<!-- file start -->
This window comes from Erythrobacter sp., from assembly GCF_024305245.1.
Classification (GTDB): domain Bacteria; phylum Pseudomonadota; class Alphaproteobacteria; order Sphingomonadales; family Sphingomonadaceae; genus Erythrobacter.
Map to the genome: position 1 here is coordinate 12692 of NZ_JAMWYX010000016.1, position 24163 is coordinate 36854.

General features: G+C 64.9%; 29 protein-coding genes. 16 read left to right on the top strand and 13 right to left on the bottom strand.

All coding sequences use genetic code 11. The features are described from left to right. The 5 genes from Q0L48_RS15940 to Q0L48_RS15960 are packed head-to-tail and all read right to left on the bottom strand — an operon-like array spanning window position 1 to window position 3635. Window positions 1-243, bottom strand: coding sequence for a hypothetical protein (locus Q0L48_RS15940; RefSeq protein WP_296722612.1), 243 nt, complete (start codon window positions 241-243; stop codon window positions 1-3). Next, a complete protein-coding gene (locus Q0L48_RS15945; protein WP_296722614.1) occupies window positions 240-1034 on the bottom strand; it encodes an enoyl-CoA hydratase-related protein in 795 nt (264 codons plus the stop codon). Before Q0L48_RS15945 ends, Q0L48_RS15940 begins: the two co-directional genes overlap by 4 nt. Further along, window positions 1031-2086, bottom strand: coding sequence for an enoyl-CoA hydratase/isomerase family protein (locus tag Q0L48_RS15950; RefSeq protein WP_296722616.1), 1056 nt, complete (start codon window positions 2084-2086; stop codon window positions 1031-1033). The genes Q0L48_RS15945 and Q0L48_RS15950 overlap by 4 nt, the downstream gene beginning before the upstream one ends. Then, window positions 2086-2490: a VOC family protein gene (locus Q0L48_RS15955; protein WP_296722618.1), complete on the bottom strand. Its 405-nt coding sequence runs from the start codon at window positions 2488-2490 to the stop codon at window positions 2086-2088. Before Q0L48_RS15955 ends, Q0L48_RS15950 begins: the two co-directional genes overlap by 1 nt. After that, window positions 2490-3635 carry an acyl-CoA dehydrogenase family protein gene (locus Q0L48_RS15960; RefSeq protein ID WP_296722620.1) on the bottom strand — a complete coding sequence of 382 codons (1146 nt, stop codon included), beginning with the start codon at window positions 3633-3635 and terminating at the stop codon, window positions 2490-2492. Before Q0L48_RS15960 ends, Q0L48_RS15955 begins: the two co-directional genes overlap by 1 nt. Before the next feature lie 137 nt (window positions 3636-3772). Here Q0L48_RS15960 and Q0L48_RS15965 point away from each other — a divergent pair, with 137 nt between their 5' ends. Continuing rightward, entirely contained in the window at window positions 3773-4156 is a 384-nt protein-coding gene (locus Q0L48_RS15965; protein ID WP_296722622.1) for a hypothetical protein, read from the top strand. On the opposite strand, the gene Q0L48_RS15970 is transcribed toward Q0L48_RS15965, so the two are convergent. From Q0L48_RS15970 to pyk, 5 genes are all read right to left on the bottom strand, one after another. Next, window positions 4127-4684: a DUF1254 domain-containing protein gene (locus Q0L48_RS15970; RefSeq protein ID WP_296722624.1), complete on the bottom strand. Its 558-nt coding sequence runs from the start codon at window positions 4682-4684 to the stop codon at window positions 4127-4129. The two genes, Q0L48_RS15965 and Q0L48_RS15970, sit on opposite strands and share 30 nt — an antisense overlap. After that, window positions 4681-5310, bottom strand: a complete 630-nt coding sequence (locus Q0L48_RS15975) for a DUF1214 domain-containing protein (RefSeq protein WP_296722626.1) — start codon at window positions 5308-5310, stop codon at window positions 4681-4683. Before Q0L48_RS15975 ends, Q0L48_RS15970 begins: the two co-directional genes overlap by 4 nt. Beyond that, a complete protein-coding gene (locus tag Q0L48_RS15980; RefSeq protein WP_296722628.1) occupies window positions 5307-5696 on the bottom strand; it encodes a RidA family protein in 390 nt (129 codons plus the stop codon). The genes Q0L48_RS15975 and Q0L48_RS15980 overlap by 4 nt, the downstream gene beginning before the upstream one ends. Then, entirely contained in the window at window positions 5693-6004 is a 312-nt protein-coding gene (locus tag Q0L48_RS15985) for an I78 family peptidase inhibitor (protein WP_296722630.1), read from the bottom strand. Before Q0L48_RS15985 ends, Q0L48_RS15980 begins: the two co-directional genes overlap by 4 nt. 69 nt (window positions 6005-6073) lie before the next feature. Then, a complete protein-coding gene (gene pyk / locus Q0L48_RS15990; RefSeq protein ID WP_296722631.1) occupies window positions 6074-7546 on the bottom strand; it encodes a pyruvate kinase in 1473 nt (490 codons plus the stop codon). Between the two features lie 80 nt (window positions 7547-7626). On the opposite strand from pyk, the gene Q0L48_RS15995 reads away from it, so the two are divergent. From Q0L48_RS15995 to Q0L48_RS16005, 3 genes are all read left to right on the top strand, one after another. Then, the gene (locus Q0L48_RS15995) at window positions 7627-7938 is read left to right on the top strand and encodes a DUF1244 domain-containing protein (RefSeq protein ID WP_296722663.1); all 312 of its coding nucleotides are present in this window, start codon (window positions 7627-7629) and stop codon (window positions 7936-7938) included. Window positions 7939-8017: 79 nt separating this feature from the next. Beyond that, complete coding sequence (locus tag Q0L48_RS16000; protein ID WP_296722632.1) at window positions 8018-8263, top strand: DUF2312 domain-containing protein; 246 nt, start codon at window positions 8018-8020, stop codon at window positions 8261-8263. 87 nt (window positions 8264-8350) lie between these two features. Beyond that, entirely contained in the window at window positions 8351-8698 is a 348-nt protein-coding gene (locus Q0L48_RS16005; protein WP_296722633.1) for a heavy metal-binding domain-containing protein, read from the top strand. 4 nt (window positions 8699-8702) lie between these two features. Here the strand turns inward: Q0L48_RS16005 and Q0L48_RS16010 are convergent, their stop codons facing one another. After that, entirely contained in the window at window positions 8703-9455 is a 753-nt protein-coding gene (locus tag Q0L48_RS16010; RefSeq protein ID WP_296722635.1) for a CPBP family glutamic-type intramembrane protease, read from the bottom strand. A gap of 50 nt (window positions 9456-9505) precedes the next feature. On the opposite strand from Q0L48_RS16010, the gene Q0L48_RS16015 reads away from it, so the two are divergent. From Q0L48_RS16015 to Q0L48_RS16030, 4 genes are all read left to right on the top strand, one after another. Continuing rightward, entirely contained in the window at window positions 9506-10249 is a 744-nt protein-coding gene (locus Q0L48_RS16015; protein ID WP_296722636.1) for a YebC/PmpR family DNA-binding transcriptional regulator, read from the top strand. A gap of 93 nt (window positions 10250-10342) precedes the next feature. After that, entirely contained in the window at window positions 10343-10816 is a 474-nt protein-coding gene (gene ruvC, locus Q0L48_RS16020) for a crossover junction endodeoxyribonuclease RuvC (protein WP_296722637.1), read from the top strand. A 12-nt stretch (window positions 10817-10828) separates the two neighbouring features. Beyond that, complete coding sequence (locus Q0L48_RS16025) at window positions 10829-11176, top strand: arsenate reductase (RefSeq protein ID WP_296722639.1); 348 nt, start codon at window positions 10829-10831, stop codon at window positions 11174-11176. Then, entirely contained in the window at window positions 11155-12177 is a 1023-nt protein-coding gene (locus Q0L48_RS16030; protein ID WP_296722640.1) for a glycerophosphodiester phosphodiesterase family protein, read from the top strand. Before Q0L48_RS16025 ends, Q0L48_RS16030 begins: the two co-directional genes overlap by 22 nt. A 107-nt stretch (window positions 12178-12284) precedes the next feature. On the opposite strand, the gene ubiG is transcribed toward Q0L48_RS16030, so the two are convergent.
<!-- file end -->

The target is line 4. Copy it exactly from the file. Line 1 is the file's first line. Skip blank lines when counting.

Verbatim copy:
General features: G+C 64.9%; 29 protein-coding genes. 16 read left to right on the top strand and 13 right to left on the bottom strand.